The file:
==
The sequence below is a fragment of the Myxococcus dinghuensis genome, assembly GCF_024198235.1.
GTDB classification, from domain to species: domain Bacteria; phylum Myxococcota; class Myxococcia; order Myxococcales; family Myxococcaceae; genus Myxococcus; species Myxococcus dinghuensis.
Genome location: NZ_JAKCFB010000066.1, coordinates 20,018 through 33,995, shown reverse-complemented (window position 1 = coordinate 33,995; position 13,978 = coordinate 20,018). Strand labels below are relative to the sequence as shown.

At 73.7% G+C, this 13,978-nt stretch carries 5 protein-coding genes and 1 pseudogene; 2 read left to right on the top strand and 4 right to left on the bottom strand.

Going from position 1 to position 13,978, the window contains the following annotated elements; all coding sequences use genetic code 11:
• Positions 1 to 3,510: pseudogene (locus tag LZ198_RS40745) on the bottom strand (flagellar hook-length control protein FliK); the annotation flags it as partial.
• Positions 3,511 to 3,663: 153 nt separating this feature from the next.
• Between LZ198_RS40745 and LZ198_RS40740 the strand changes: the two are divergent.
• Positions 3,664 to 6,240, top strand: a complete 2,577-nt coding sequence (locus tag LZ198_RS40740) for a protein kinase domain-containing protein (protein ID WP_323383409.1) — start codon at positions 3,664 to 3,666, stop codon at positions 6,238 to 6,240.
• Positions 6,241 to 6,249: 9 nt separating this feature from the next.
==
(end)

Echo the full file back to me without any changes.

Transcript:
The sequence below is a fragment of the Myxococcus dinghuensis genome, assembly GCF_024198235.1.
GTDB classification, from domain to species: domain Bacteria; phylum Myxococcota; class Myxococcia; order Myxococcales; family Myxococcaceae; genus Myxococcus; species Myxococcus dinghuensis.
Genome location: NZ_JAKCFB010000066.1, coordinates 20,018 through 33,995, shown reverse-complemented (window position 1 = coordinate 33,995; position 13,978 = coordinate 20,018). Strand labels below are relative to the sequence as shown.

At 73.7% G+C, this 13,978-nt stretch carries 5 protein-coding genes and 1 pseudogene; 2 read left to right on the top strand and 4 right to left on the bottom strand.

Going from position 1 to position 13,978, the window contains the following annotated elements; all coding sequences use genetic code 11:
• Positions 1 to 3,510: pseudogene (locus tag LZ198_RS40745) on the bottom strand (flagellar hook-length control protein FliK); the annotation flags it as partial.
• Positions 3,511 to 3,663: 153 nt separating this feature from the next.
• Between LZ198_RS40745 and LZ198_RS40740 the strand changes: the two are divergent.
• Positions 3,664 to 6,240, top strand: a complete 2,577-nt coding sequence (locus tag LZ198_RS40740) for a protein kinase domain-containing protein (protein ID WP_323383409.1) — start codon at positions 3,664 to 3,666, stop codon at positions 6,238 to 6,240.
• Positions 6,241 to 6,249: 9 nt separating this feature from the next.